6. Special Menu Change Requests

In US restaurants it is common practice to customize your meal, asking for this or that to be left off or this or that to be added to your food. It’s not the same in France. In France it is considered an insult to ask a chef to alter the way he has or is preparing your meal. You eat things the way they are prepared.

7. Left Overs

Asking for a doggy bag will get weird looks. Taking home leftovers is considered taboo. It’s not that you can’t do it, just be prepared to get questionable stares.

8. Hands on the Table

It’s bad manners to have your hands out of sight. Keeping your hands within sight at all times, or on the table, is important etiquette in French restaurants.

9. Paying Your Ticket

In France, a quick table turnover is not a priority, so waiters will not be trying to rush you out the door, and they definitely won’t just bring your ticket over to your table without you asking first. Simply ask, and you shall receive.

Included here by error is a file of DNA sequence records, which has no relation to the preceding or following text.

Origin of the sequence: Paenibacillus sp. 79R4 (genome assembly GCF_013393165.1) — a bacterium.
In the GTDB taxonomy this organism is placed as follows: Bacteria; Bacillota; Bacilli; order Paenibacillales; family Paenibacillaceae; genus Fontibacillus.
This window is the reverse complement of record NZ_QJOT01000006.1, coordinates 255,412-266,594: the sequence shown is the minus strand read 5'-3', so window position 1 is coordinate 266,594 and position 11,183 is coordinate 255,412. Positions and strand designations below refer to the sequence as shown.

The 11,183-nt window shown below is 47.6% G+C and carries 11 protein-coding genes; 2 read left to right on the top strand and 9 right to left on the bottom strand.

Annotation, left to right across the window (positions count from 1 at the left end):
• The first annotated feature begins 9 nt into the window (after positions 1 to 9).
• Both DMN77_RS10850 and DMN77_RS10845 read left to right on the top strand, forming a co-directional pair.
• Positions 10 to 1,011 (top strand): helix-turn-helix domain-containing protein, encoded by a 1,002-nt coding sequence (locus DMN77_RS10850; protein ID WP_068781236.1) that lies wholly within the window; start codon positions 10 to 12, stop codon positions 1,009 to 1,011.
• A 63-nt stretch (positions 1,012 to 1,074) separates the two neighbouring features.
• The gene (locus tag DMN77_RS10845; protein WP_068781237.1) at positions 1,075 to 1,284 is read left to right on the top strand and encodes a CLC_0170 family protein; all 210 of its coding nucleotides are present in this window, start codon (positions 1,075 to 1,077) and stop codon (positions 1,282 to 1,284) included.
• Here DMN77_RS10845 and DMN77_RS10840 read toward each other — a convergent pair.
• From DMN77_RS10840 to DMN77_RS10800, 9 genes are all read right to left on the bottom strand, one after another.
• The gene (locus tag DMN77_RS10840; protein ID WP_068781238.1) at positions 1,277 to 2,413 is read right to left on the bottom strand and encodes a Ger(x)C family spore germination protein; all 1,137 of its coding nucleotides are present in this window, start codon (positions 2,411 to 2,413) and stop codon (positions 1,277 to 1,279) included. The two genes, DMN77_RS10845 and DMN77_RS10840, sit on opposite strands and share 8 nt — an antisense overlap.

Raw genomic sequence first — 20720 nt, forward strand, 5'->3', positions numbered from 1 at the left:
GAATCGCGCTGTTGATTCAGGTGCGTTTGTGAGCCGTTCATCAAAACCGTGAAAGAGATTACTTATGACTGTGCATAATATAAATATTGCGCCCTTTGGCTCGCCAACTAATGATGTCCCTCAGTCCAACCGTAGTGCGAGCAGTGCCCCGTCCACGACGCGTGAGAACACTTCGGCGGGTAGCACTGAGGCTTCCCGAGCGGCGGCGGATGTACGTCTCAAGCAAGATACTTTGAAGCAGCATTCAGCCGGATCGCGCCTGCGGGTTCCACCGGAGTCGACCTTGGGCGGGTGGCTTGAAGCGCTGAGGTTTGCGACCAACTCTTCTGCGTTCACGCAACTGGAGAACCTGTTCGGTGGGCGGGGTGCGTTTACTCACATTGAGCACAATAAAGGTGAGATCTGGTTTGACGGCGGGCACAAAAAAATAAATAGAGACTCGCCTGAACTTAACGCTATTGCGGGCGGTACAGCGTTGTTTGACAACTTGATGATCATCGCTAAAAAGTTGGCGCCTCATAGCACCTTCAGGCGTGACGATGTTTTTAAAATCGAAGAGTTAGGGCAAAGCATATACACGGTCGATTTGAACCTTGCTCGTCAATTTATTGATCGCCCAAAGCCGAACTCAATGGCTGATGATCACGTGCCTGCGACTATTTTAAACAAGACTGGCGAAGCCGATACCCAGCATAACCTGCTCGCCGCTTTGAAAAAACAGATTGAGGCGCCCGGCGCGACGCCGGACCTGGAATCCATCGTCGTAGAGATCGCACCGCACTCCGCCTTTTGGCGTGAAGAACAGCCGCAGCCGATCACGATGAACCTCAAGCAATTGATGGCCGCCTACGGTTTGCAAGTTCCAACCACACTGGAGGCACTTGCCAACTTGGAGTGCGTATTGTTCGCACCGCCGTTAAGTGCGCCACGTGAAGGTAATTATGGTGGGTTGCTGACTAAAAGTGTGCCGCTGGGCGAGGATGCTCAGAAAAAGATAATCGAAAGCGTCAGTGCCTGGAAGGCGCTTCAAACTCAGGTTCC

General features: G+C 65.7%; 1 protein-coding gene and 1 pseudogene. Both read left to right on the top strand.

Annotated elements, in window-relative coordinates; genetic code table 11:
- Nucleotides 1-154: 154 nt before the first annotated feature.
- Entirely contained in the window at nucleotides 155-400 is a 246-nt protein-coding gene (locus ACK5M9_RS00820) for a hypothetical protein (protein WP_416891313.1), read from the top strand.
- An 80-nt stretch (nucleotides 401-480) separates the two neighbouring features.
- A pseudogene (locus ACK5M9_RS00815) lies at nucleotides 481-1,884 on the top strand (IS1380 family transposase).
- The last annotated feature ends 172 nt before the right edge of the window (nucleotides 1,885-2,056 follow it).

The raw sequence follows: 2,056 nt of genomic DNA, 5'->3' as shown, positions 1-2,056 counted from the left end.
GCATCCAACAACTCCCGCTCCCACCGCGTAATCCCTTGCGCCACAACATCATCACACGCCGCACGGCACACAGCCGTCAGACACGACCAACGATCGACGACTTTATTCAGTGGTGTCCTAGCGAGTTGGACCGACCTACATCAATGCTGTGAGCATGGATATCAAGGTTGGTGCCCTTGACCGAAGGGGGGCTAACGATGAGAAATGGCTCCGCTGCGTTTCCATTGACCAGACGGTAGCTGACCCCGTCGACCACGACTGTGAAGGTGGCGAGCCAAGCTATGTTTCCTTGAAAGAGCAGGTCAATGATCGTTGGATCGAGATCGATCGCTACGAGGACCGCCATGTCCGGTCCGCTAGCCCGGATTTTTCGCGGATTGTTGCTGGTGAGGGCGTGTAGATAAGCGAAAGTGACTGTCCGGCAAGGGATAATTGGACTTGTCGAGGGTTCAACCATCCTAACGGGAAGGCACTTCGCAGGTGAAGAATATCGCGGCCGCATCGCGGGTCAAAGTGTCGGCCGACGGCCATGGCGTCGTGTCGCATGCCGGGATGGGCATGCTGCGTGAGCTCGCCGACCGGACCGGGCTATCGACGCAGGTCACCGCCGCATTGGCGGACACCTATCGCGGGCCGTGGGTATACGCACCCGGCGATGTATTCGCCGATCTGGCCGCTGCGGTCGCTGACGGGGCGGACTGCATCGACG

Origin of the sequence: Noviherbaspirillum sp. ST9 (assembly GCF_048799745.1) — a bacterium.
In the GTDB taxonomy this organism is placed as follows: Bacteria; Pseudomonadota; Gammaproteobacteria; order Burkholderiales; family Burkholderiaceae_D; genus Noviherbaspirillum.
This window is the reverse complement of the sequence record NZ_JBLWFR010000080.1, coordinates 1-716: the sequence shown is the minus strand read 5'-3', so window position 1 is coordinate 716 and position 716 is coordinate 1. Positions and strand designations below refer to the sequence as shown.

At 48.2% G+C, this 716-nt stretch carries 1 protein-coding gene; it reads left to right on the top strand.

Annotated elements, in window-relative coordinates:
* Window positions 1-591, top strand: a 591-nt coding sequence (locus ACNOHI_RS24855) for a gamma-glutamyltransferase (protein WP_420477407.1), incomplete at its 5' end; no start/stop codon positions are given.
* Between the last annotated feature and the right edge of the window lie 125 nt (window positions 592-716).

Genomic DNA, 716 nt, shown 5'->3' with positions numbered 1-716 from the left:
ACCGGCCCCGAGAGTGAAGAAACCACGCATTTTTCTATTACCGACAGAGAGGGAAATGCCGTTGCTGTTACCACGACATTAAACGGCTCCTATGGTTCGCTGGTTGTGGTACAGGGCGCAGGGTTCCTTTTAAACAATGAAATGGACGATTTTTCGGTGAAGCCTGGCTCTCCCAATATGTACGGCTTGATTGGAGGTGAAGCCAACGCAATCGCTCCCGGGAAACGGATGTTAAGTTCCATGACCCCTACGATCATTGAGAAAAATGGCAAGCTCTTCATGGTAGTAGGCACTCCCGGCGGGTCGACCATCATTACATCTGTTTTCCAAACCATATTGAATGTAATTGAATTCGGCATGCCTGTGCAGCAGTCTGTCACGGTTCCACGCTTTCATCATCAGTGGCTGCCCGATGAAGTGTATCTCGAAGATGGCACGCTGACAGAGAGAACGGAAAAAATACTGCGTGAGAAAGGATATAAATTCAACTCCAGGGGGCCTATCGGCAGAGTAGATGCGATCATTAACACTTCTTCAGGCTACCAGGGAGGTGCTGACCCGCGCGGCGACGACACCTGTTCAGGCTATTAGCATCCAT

February Featured Restaurant: Angelina

Located under the arcades of the Rue de Rivoli, in the heart of Paris, is Angelina. A restaurant decorated in Belle Epoque style, named for the daughter in law of the founder Antoine Rumpelmayer, and a celebrated eatery in Paris. 

This restaurant is just a stone’s throw from the Louvre, and is the absolute perfect place to stop in for a sweet gourmet treat. They are absolutely famous for their decadent ‘African’ hot chocolate – a velvety, sweet, and thick hot chocolate that you almost want to eat it with a spoon. They are also well known for their Mont Blanc – a dessert made out of meringue, whipped cream, and sweet chestnuts.